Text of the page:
1. Introduction
We consider numerical solving the hyperbolic equation
equipped with suitable initial condition for known velocity coefficient
Among the successful numerical methods for solving this equation we mention such nonoscillatory conservative finite difference shemes as TVD (total variation diminishing), TVB (total variation bounded), and ENO (essentially nonoscillatory) ones (see, for example, [1]- [14] and the reference there).
In order to highlight the essential ingredients of suggested approach we begin with one-dimensional problem, keeping in mind that we shall extend these methods in subsequent papers. Moreover, for simplification we take periodic data to avoid a description complication for inessential issues connected with boundary-value conditions.
2. The statement of problem and the main theorem
with initial condition
Coefficient is given at and functions are supposed periodical in with period and are smooth enough for further considerations.
One of difficulties in solving (1)-(2) is that solution may contain discontinuities even for smooth data. But we start our considerations for the case of smooth solution.
For both these nodes we construct the characteristics of equation (1) at segment [16, 17]. They satisfy the ordinary differential equation with different initial values:
Fig. 1. Trajectories
These characteristics define two trajectories for in plane Each of these trajectories crosses line in some point We suppose that they are not mutually crossed and therefore
Theorem 1. For smooth solution of equation (1) we have equality
Proof. Define by the curvilinear quadrangle bounded by lines And define by the corresponding parts of these lines, which form the boundary (see Fig. 2). Introduce also the external normal defined at each part of boundary except 4 vertices of quadrangle.
Now use formula by Gauss-Ostrogradskii [16, 17] in the following form:
where sing means scalar product. Since the boundary consists of four parts we calculate the integral over separately on each line:
Fig. 2. Integration along boundary
Minus appeared in right-hand side because of opposite direction of integration. At arbitrary point the tangent vector is Therefore the external normal equals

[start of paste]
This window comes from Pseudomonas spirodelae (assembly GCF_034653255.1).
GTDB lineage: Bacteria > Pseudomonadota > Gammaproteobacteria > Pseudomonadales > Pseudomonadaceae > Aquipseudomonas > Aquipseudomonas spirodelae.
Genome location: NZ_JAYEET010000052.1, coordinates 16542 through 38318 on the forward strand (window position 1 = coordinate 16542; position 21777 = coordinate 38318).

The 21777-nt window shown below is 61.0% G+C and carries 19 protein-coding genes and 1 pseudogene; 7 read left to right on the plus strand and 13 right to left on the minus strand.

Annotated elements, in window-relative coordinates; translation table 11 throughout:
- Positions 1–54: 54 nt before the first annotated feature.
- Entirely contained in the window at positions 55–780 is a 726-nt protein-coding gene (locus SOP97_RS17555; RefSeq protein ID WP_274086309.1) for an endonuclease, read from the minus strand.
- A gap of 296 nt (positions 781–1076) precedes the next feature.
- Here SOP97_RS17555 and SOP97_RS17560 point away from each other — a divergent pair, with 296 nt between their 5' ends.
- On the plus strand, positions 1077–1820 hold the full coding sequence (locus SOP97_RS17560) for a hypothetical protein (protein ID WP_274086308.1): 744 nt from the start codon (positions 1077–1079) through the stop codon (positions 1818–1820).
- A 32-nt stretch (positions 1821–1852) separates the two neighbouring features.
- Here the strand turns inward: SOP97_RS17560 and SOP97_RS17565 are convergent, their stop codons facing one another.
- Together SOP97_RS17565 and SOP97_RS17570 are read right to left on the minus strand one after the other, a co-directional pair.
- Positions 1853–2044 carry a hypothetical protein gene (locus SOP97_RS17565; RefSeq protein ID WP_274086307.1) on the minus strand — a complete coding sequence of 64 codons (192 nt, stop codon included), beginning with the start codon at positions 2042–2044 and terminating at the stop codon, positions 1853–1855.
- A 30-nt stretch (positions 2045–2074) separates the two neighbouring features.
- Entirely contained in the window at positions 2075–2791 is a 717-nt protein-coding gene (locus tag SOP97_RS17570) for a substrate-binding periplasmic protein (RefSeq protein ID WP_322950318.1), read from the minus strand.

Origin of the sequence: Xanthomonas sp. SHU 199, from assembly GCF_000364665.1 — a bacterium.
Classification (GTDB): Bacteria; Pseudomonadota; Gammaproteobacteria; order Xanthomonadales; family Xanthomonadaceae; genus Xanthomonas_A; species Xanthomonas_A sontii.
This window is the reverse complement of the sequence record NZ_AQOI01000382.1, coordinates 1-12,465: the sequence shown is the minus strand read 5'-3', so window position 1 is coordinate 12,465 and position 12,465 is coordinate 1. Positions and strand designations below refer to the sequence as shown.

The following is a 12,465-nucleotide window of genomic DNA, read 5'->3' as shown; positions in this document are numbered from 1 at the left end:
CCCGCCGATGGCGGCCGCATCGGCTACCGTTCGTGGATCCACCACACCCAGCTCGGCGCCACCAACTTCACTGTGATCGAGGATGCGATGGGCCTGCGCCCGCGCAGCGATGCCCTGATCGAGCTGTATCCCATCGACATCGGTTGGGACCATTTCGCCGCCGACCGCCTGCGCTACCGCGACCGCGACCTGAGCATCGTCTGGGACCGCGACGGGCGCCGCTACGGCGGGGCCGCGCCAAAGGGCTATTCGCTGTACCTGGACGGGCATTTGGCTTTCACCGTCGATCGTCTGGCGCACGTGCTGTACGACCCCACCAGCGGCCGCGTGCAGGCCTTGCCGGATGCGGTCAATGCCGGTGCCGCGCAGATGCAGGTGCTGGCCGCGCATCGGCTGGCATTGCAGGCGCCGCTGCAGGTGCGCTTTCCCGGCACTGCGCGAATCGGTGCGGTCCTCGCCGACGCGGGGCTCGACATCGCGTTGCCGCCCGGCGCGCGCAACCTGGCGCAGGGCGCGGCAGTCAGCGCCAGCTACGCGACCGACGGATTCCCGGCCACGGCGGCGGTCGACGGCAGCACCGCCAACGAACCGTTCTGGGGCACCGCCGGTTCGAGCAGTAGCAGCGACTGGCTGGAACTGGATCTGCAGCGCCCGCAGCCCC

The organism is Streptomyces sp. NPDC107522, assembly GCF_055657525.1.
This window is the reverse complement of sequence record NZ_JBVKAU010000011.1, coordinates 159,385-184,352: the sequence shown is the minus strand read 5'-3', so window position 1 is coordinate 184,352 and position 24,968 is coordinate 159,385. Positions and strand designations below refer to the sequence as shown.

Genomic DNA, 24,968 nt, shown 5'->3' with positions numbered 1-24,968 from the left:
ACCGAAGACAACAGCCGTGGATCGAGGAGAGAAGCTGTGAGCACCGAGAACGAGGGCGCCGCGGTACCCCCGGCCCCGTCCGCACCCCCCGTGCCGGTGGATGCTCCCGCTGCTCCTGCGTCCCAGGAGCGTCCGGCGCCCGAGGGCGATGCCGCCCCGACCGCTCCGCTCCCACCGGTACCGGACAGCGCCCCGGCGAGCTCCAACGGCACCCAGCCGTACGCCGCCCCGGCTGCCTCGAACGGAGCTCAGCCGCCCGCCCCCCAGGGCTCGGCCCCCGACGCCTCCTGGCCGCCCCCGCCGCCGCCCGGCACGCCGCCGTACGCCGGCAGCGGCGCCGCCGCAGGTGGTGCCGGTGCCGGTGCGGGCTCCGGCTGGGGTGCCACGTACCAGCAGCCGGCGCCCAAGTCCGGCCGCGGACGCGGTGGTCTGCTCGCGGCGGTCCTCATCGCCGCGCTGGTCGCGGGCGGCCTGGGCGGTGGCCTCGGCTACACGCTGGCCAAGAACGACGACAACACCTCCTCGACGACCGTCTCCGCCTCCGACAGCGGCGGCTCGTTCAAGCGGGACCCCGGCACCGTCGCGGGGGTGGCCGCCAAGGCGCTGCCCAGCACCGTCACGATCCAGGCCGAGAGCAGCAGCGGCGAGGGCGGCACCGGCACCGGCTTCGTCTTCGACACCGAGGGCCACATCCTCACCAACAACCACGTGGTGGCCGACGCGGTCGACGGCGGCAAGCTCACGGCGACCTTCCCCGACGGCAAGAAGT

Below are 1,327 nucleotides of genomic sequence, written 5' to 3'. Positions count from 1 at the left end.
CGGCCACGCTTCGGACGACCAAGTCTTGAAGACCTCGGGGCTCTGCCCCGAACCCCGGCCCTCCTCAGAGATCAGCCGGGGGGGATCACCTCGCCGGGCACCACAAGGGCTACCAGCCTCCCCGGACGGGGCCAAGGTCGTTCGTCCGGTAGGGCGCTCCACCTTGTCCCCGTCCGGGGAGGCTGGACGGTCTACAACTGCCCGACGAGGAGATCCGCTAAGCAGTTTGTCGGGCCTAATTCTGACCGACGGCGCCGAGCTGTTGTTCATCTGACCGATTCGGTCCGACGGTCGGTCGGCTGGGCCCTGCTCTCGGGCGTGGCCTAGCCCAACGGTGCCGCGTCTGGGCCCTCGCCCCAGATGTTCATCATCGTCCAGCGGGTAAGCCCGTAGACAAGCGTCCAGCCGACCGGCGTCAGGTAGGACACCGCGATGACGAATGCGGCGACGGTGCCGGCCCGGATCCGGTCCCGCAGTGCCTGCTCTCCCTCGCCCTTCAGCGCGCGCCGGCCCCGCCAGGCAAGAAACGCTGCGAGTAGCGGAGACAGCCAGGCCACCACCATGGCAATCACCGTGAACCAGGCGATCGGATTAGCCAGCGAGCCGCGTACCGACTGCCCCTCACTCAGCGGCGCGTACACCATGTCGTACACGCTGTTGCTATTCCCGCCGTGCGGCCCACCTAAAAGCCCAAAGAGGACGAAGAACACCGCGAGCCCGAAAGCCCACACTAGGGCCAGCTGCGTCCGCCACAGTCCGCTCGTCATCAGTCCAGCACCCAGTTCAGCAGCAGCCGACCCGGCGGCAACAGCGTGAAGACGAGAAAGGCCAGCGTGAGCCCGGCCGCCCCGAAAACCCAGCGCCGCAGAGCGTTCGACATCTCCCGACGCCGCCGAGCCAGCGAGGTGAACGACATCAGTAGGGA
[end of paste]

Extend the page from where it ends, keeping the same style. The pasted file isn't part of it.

Therefore we get
For other two parts of the boundary we use the same way to calculate the integrals and get
Combine (5) — (7) and (9) — (11):
It implies (4). □
3. Simple semi-discrete approximation
Now take integer and construct uniform mesh in with nodes and meshsize Let we know the (approximate) solution at time level and construct the approximate solution at time level Integrals of solution in a small vicinities of each point may be some useful intermediate data. For example, let construct integrals
For this purpose in the context of previous section we take two points and construct two trajectories These trajectories produce two points at time level Due to Theorem 1 we get
Fig. 3. Segment for partial integration on grid
But at previous level we know only integrals on segment which generally do not coincide with segment For example, let we have situation at level with some integer as in Fig. 3. So, we need to use some approximation of partial integrals.
The simple way consists in approximation of solution by piece-wise constant function. Thus we put
But this interpolation is rather rough. It gives accuracy of order only. Instead of it we take linear interpolation at each segment For this purpose at first we put
and then define
with period for This time we get interpolation accuracy of order
Of course the situation at initial level is simpler: we can use for example trapezoidal quadrature formula for any segment with accuracy
Therefore our numerical algorithm for solving problem (1) — (2) is as follows. Take integer and construct uniform mesh in with nodes and meshsize Then for make the following cycle supposing that the approximate solution is known yet at previous time-level for
1. With the help of values in these points and periodicity we construct the piecewise linear (periodical) interpolant
2. For each point construct trajectories down to time-level like in previous considerations. They produce cross-points If goes outside segment we use periodicity of our data.
by trapezoid quadrature formula separately at each nonempty subinterval where is linear.
3. Due to Theorem 1 it is supposed that